and the dead body they feared to find wasn’t there.
The simple truth that confronted the women
          is the same truth that confronts us:
The tomb is empty.
          Its power is void.
Its deception is exposed,
          and its hold over us is broken.
This is the message of Easter.
But how are we to hear this message?
          How do we take deep within ourselves
                   the revelation of resurrection;
          that offers us a way through the valley of death,
                   and guides us through the waters of chaos?
Mark’s gospel tells us that when the women got to the tomb
          they looked up, and then they looked again (15.4).
It was only on second sight
          that they saw the tomb to be empty.
Like the blind men earlier in Mark’s gospel (8.25, 10.51)
          it was a miracle of seeing that opened their eyes
          to the reality of the new world of the empty tomb.
And we, like the women, need to learn what it is to look again,
          we need to learn to see through the lies
                   and deceptions of death,
          to the truth of new life
                   that lies beyond our mortal expectations.
In our fears and our imaginations the tomb remains filled with horrors,
          and we are prevented from seeing reality
          by the stone of impediment that blocks our sight.
It is only when we are enabled to look again,
          that we can see the stone to have been rolled away,
          and experience the reality of the empty tomb.
But this is not something which we can do for ourselves.
Like the women at the tomb of Jesus,
          we do not have the strength in ourselves
                   to roll away the stone and let in the light
                   that will reveal the cupboard within to be devoid of terror.
The intervention we need in our lives
          is the same as that experienced by the women.
There is nothing we can do to move the stone;
          but by grace, it has already been rolled away for us.
We need only have eyes to see it. [1]
We live our lives out of our narrative of fear and death,
          afraid of the darkness within ourselves,
and yet if only we could have the eyes to see it,
          the doorway to the darkness of our souls has already been opened,
          and the light is streaming in to banish the terrors of the night.
This is an invitation to a radically new way of being human.
It is an invitation to learn to live in an entirely new way,
          where our thoughts and actions are determined
                   not by darkness but by light,
                   not by death but by life.
It is an invitation for us to step across a threshold
          and discover the true life that awaits us
          when we confront our fears and find them groundless.
Maybe we, like the women, need to hear the divine messenger
          telling us to not be afraid.
Maybe we need our own moment of divine encounter,
          to open our eyes to the reality of life reasserted in the face of death.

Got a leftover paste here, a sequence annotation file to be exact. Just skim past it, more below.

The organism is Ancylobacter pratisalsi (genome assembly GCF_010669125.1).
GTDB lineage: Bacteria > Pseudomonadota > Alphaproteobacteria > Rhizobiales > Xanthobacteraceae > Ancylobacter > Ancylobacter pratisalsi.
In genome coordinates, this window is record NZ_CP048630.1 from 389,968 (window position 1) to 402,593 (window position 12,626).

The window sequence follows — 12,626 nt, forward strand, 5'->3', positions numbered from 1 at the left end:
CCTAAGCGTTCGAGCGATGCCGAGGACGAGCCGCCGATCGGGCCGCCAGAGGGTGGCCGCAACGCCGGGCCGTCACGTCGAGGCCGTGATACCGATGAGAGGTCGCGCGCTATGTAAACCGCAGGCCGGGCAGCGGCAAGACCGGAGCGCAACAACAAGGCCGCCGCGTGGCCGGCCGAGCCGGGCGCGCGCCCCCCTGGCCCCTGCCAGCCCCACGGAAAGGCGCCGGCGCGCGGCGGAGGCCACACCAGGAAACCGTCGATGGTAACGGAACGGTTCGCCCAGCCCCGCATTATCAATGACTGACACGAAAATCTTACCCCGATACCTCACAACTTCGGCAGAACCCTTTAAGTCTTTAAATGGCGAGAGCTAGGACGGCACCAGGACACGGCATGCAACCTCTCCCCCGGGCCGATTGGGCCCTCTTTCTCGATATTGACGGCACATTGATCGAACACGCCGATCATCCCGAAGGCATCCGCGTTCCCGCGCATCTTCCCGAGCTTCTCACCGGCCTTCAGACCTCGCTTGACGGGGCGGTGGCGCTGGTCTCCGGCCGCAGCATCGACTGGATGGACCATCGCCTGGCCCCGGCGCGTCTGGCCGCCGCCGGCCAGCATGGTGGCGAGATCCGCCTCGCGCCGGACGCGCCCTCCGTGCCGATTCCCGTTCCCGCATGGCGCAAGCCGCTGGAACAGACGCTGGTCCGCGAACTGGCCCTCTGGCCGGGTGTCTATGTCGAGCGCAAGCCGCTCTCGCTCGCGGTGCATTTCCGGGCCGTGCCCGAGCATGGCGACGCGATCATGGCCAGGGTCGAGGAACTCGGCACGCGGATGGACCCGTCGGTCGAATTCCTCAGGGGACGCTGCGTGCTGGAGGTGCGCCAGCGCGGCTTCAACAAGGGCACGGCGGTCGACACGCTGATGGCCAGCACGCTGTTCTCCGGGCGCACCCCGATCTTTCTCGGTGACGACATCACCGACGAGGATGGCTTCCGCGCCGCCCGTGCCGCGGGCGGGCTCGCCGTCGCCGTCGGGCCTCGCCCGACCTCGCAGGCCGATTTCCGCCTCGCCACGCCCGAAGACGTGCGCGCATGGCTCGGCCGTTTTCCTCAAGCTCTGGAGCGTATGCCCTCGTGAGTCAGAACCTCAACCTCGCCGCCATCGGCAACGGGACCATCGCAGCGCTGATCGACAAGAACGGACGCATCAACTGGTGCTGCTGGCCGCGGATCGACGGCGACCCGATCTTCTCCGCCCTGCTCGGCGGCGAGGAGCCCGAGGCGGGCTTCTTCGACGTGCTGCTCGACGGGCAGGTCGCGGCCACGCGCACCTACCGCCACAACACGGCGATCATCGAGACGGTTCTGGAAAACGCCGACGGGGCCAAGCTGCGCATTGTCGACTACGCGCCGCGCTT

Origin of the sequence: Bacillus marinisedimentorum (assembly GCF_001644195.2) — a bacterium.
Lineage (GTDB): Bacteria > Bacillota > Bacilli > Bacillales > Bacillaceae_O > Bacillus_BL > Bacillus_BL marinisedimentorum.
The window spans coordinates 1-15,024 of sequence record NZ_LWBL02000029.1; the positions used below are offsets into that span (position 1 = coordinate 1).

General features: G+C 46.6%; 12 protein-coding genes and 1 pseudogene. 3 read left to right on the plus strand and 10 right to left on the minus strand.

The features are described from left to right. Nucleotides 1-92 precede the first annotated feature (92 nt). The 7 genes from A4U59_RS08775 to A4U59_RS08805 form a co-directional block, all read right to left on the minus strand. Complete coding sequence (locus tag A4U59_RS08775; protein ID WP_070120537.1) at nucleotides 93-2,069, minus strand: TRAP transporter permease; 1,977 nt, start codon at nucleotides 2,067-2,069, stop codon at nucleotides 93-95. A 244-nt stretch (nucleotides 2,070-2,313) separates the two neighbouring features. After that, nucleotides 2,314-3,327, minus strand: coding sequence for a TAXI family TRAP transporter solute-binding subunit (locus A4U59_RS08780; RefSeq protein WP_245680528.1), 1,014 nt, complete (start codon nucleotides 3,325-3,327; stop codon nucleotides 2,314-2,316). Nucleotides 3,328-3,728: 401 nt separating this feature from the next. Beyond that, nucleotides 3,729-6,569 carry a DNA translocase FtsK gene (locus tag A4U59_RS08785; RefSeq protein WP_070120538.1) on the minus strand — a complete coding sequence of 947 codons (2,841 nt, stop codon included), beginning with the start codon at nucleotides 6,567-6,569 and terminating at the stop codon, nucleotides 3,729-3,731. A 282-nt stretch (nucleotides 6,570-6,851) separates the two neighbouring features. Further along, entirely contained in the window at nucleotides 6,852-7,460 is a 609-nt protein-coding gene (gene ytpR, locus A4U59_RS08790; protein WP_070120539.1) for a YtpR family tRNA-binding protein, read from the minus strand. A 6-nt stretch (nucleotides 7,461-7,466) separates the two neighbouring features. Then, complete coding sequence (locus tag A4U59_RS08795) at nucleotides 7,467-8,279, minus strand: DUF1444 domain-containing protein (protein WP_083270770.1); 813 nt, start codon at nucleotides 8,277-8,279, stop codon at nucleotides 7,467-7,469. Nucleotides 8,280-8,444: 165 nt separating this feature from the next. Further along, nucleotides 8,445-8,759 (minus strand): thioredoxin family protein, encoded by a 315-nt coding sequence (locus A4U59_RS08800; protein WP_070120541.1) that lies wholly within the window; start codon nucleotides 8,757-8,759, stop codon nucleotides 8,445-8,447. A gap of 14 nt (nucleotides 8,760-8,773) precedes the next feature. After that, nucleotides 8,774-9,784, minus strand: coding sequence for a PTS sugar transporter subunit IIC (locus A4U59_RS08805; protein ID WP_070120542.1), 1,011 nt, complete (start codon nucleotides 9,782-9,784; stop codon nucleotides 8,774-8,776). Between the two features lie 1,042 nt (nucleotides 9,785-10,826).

Maybe we need to meet the risen Christ for ourselves,
          present by his Spirit in the place of our deepest fear,
          speaking words of peace and new life to our troubled souls.
But see what happens to the women next…
Their fears are confounded, and they discover the empty tomb.
          They encounter the messenger who seeks to calm their troubled minds.
And then they are told to leave the tomb,
          and head back to the real world,
          back to Galilee, back to normality,
          to encounter the risen Christ in their homes,
                   in their families and communities.
We are not called to sit and stare at the empty tomb,
          any more than we are called to linger our gaze forever on the cross.
Because new life is for living,
          and if we allow our fears to silence our witness
          to the good news of the empty tomb,
then we simply roll back the stone
          and fill the void once again with the terrors of our imagination.
‘Do not be afraid’, says the messenger,
          ‘Go to Galilee and meet the risen Christ’.
But Mark tells us that the women fled from the tomb, seized by terror,
          and said nothing to anyone, for they were afraid. (15.8).
And there, in its original form, Mark’s gospel ends.
Here, the story stops where Mark intends it to stop,
          and the rhetorical force of the hanging ending is compelling.
Those of us who read Mark’s account of the empty tomb,
          are invited to identify ourselves with the women.
We are invited to see ourselves in their desire to revisit the tomb,
          and to gaze once more on the death of hope.
We are invited to share with them their futility
          in the face of the immovable stone.
And we are invited to look again with them
          and to realise that the tomb of terrors is thrown open
          and revealed to be empty.
But we are also invited to consider what we will do next.
Will we, like the women,
          go from here in silence, struck dumb by our encounter?
Or will we go seeking the risen Christ,
          and meeting him on the way.
New life does not come easily to the world,
          and we do not leave our fears behind us without a struggle.
But there are days when life springs unexpectedly
          from the barren soil of existence,
and hope is reawakened
          in the souls of those who thought faith had long gone.
Death and resurrection,
          brokenness and healing,
marginalisation and empowerment,
          sin and reconciliation,
          injustice and transformation:
All these shape the very pattern of the Christian life. [2]
And our experience of resurrection, healing, empowerment,
          reconciliation and transformation is a pure, unearned gift of God.
But it is also the ultimate test of,
          and the only hope for, a disciple’s faith.
What difference will the empty tomb
          make for us tomorrow, this week, this year?
Where will we face down our fears and find them to be groundless,
          where will we speak words of new life to those trapped in cycles of death,
what opportunities will we take to breathe new life into those we meet,
          knowing that Jesus has gone ahead of us to meet us there.
How, I wonder, will Mark’s story of the empty tomb
          find its completion in the narratives of our lives,
as we re-write our own stories
          based on life rather than death.
As Desmond Tutu puts it in his book, ‘An African Prayerbook’
Victory is Ours
Goodness is stronger than evil;
Love is stronger than hate;
Light is stronger than darkness;
Life is stronger than death;
Victory is ours through Him who loves us.

[1] A quote from Ched Myers et al, Say to this Mountain, p. 206
[2] Say to this Mountain, 209